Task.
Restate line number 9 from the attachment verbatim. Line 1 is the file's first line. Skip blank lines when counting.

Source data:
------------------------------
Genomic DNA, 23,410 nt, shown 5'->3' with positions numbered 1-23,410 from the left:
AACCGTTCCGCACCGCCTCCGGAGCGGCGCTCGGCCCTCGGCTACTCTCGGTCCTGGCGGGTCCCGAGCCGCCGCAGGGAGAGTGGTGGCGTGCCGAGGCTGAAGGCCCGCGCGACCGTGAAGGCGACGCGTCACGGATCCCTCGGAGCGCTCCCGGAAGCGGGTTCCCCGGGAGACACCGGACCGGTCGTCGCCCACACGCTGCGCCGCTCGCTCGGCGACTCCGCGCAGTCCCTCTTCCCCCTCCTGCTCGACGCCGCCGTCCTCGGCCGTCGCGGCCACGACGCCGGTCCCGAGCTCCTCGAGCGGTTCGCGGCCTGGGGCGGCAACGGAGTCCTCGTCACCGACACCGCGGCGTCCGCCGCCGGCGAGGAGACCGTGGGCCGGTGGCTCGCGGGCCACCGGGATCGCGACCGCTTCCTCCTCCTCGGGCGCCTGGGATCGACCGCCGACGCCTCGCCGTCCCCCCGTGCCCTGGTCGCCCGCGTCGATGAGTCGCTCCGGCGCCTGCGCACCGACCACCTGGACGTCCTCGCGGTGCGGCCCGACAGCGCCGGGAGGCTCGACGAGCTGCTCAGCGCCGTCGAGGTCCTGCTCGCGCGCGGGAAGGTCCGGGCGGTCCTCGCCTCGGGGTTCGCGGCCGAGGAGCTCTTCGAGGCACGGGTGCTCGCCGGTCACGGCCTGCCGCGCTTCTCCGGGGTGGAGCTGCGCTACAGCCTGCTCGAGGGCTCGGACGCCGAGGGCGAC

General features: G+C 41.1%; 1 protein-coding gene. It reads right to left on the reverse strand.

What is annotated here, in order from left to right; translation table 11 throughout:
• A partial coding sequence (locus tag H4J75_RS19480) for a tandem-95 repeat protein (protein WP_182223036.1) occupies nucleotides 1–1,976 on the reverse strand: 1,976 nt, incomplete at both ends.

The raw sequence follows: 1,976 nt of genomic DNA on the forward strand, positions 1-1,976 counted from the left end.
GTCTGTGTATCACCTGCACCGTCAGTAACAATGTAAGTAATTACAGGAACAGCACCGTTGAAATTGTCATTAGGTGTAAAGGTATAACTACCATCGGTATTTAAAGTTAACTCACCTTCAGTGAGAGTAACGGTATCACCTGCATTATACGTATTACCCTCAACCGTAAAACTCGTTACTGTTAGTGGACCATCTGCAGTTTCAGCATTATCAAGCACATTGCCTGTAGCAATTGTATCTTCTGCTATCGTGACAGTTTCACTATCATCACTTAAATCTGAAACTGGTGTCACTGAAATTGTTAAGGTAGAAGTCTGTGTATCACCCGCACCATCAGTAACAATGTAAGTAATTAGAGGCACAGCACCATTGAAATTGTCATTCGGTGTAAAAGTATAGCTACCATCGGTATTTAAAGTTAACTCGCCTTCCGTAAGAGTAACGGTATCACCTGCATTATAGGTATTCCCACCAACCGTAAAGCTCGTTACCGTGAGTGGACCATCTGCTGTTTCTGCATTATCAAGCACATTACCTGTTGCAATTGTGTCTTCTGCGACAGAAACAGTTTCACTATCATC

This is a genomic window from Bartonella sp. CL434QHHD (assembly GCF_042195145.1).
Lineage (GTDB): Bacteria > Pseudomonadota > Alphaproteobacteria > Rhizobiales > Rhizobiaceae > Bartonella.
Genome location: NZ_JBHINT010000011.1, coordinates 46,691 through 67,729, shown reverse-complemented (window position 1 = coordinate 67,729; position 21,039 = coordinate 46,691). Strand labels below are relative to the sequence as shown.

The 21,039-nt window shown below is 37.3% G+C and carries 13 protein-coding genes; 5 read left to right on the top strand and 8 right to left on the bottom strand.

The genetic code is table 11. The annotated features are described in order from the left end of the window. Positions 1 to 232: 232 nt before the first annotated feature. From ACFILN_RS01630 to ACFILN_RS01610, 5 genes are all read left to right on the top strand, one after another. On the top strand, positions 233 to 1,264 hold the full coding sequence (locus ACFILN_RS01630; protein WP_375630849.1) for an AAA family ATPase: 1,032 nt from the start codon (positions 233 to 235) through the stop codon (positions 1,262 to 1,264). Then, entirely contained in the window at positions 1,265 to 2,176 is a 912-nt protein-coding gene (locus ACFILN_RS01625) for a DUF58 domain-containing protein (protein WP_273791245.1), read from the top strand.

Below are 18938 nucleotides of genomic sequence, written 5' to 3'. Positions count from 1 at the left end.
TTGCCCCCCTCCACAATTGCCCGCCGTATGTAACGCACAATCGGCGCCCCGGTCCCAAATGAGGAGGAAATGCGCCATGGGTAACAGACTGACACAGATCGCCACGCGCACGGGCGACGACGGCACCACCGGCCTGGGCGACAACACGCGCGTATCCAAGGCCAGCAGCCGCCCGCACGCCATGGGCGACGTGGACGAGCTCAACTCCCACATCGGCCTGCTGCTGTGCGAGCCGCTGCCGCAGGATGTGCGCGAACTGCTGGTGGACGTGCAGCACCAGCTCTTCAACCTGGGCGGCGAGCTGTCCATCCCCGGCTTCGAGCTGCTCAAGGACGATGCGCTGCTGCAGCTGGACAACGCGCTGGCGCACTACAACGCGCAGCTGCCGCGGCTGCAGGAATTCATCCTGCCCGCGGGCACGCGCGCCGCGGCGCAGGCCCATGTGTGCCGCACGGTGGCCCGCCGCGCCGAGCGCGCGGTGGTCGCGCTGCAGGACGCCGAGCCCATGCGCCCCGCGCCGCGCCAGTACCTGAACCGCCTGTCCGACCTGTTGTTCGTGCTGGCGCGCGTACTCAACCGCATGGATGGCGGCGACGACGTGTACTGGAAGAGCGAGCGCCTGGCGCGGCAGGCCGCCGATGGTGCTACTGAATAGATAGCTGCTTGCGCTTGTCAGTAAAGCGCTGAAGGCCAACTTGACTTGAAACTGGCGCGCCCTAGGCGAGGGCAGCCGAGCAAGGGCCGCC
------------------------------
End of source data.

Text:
Lineage (GTDB): Bacteria > Pseudomonadota > Alphaproteobacteria > Rhizobiales > Rhizobiaceae > Bartonella.